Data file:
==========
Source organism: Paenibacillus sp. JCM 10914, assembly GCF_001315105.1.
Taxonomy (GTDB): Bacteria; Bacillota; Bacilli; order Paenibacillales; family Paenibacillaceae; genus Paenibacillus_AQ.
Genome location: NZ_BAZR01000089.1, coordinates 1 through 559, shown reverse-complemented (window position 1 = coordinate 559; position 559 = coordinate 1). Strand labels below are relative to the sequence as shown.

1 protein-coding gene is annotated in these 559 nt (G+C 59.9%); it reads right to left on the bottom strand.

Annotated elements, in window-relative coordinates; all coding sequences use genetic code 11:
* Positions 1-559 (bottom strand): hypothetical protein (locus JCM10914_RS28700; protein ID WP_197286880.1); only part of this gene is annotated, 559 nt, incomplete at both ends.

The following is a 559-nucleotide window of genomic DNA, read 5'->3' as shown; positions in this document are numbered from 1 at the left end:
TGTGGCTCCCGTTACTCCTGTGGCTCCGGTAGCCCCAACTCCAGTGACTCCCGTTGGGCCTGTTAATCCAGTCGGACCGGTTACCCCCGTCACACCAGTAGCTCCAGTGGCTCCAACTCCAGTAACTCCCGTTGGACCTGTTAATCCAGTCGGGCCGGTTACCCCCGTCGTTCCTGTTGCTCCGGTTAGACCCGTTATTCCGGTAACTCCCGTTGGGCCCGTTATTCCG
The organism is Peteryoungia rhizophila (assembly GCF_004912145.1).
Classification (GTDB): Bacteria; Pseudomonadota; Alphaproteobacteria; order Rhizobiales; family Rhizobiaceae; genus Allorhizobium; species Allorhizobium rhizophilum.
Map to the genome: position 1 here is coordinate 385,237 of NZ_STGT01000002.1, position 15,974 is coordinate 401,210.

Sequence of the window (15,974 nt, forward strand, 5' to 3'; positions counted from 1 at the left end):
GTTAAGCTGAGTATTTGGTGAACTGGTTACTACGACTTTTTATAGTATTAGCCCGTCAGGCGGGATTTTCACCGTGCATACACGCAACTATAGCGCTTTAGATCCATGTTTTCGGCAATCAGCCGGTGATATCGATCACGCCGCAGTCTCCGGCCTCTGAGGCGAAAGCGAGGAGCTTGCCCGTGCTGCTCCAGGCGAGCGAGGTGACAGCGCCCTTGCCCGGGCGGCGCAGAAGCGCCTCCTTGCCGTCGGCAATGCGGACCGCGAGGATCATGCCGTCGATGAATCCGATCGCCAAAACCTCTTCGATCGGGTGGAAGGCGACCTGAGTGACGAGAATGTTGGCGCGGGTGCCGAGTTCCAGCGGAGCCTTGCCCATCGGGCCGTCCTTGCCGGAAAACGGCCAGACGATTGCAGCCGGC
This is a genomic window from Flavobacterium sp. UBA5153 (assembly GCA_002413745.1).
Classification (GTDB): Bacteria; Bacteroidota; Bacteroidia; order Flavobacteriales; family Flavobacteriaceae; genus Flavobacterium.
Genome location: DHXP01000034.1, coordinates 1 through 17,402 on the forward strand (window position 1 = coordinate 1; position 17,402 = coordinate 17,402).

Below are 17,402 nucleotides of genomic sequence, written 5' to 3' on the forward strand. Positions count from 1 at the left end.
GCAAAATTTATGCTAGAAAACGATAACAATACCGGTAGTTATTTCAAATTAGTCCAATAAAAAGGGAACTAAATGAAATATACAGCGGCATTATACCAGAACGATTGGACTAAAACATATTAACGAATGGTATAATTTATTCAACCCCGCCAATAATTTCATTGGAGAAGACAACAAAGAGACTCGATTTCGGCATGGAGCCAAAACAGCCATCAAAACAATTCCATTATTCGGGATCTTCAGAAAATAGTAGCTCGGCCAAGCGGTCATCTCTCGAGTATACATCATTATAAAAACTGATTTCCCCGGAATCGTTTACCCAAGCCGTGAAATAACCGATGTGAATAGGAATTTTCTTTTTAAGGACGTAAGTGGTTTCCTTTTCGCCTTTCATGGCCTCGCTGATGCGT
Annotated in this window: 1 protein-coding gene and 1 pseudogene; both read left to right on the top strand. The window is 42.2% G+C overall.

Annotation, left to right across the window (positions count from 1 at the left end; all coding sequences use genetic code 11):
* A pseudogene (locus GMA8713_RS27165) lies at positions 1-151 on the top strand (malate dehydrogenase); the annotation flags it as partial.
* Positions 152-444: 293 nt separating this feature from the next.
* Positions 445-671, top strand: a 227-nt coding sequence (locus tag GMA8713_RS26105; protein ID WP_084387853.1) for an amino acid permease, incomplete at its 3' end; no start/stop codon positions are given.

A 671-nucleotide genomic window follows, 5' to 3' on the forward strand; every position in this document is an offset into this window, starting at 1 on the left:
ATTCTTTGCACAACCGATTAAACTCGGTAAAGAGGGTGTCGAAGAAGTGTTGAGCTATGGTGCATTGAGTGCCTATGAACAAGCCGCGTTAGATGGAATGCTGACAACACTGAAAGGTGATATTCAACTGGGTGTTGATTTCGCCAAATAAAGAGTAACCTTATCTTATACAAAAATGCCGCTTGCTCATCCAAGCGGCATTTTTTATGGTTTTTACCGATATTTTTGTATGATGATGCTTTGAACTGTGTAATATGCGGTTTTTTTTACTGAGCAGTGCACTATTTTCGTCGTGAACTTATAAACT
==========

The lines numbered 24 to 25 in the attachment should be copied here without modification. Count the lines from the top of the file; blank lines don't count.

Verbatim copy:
A 671-nucleotide genomic window follows, 5' to 3' on the forward strand; every position in this document is an offset into this window, starting at 1 on the left:
ATTCTTTGCACAACCGATTAAACTCGGTAAAGAGGGTGTCGAAGAAGTGTTGAGCTATGGTGCATTGAGTGCCTATGAACAAGCCGCGTTAGATGGAATGCTGACAACACTGAAAGGTGATATTCAACTGGGTGTTGATTTCGCCAAATAAAGAGTAACCTTATCTTATACAAAAATGCCGCTTGCTCATCCAAGCGGCATTTTTTATGGTTTTTACCGATATTTTTGTATGATGATGCTTTGAACTGTGTAATATGCGGTTTTTTTTACTGAGCAGTGCACTATTTTCGTCGTGAACTTATAAACT